What I usually tell my guests before the they ride the waves of bliss back from whence they came, is to take at least one thing they learned while with us and commit to integrating that one thing in their life until it becomes a habit. Forget changing your entire way of life overnight. It can be done I’m sure, but such drastic changes are unrealistic and unfulfilling. Take small bites. Chew. Meditate for ten minutes every day, take up yoga, or make a vow to give up frozen foods. Whatever it is, tackle small endeavors and revel in achieving them. I’m going to start meditating with more frequency. I find that my writing tends to go to another level when I do. At times, it feels that inspiration looks for me, instead of the other way around. Sometimes, I even conjure something clever, funny, or inspiring. Joy and abundance are rarely achieved by climbing a mountain, but more often by smelling the flowers along the way. See, it’s working already.

Wednesday, August 10, 2011

Rise of the Planet of the Apes

I watched the new Planet of the Apes movie last night, and I must say I was quite pleased. As a fan of the originals, I was highly anticipating the remakes. Even though I am not a fan of James Franco (I feel he is a little monotone and limited as an actor), the movie was still an excellent prequel to the rebooted series.

There is a considerable amount of action, but what was most fascinating to me was the intense psychological undertones at play. I don't know if being a communication major had much to do with the that particular observation, but it was rather amazing in the way that communication was portrayed in this movie. If you have ever watched a show on chimps or monkeys on National Geographic, then you will definitely appreciate the subtle non-verbal communication within the film. The premise, as the title of the movie implies, is basically the story of how the apes became intelligent and overthrew the planet staking claim as the dominant species. The movie's protagonist, a Chimpanzee appropriately named Caesar, is exposed to a drug that boosts intelligence and allows the brain to repair itself. The drug was created by Franco's character as a cure for Alzheimer's, and is given to chimpanzees for testing.

After undergoing a significant amount of abuse, from both humans and his fellow apes, Caesar plots his escape from captivity as well as positions himself as the leader of the simians. Although all of the apes are computer generated, they are remarkably realistic looking, and their facial features accurately captivate the broad range of emotion and thought processes capable by apes and humans alike. I was particularly impressed with the methods Caesar implemented upon his own kind to establish hierarchy, and ultimately his superiority.

In short, I think The Rise of the Planet of the Apes, was a great summer movie. I generally scoff at the length of today's movies, but I thought that in this instance the extra time was well used and was appropriate for the development of the story. However, any longer, and the movie would have overstayed its welcome as the film's plot is linear and obviously predictable. I would recommend that parents heed the movie's viewer rating, as there is a considerable amount of violence. Monkey see, monkey do. Now go watch it!

Monday, August 1, 2011

Short Circuit

I did something yesterday that I'd never thought I'd do...I bought a netbook. I know, I know, I did try to make it as masculine as I could. I got it in black, doused it in cologne, gave it a spiked collar, and put skull and cross bones stickers all over the cover. Somehow though, I still don't think it's enough. In the end, I'm still carrying around a mini computer. Handy, but not handyman-ish, if you catch my drift. Similar to dudes at the dog park with a Yorkie or toy poodle. You can have all the muscles and tattoos in the world, but you can't make that shit look cool. Well, maybe Mickey Rourke can, possibly Mr. T., but not the average guy. Thankfully, I'm not entirely average...just half a cup.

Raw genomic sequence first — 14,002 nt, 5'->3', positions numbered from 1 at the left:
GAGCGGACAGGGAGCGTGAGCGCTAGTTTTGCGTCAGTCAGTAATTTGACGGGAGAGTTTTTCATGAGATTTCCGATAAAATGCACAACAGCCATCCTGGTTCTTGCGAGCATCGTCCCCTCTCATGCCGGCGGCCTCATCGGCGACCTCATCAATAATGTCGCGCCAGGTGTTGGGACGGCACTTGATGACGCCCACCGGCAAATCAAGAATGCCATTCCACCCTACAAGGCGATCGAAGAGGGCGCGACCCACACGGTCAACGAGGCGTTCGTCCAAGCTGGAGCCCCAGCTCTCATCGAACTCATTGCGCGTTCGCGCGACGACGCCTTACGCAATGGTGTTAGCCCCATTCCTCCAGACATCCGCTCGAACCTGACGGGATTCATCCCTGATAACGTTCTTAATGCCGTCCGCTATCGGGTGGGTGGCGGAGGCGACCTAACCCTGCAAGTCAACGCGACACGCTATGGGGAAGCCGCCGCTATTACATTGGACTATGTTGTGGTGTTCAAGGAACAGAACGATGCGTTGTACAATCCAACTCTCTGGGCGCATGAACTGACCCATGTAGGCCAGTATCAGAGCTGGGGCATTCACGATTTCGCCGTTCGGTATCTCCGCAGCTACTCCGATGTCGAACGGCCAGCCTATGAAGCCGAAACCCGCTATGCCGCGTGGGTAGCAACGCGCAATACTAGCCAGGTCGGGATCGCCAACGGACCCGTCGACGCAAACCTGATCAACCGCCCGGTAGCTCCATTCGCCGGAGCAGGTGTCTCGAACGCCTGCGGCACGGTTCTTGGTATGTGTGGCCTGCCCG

Anyway, I mainly bought it because my laptop is a little unwieldy and the battery life sucks. I have to plug it in everywhere I go...making me feel like I'm escorting a patient with a dialysis machine. This smaller version of my laptop has 9 manly, labor-intensive hours of battery life. Essentially, I can write all day. I also got the netbook so that I might be more inclined to write, and so far, my plan is working beautifully. However, my life is never without the one two punch of cosmic irony and comedic entertainment for the Gods. As I sat down at a local internet cafe with my organic fuel and my petite lap top with grandiose plans of creating some literary magic, another patron removed his cell phone from his pocket to make a call. He didn't answer his phone mind you, but proceeded to make a call...to his grandfather. This man appeared to be in his late forty's, which puts his grandfather in...oh, I'd say hard of hearing age. Consequently, he had to yell at his relative during this painstakingly long conversation about travel plans to Salt Lake City, Uruguay, and failed plans of a home restoration project. I know more about his inconsiderate douche than I'd ever want to. I think it's cool to use your phone at a cafe where people are reading, having breakfast, and pondering the meaning of life, as long as  it is brief, or quiet, or both. Otherwise, take a walk Jack.

As I was smiling at the universe for my auspicious serendipity, another gentleman sat at nearby table that didn't seem to agree with today's news. It's not unusual to be privy to the occasional verbal display of government disapproval under one's breath, but apparently, this guy was devoid of volume control and appeared to have Tourett's. So, on one side, I had inconsiderate phone guy speaking loudly about nothing important, and disgruntled, Tourett's guy voicing his displeasure with the world on the other. I half-expected a construction crew to chime in with a jackhammer. And you wonder why I don't update my blog more often.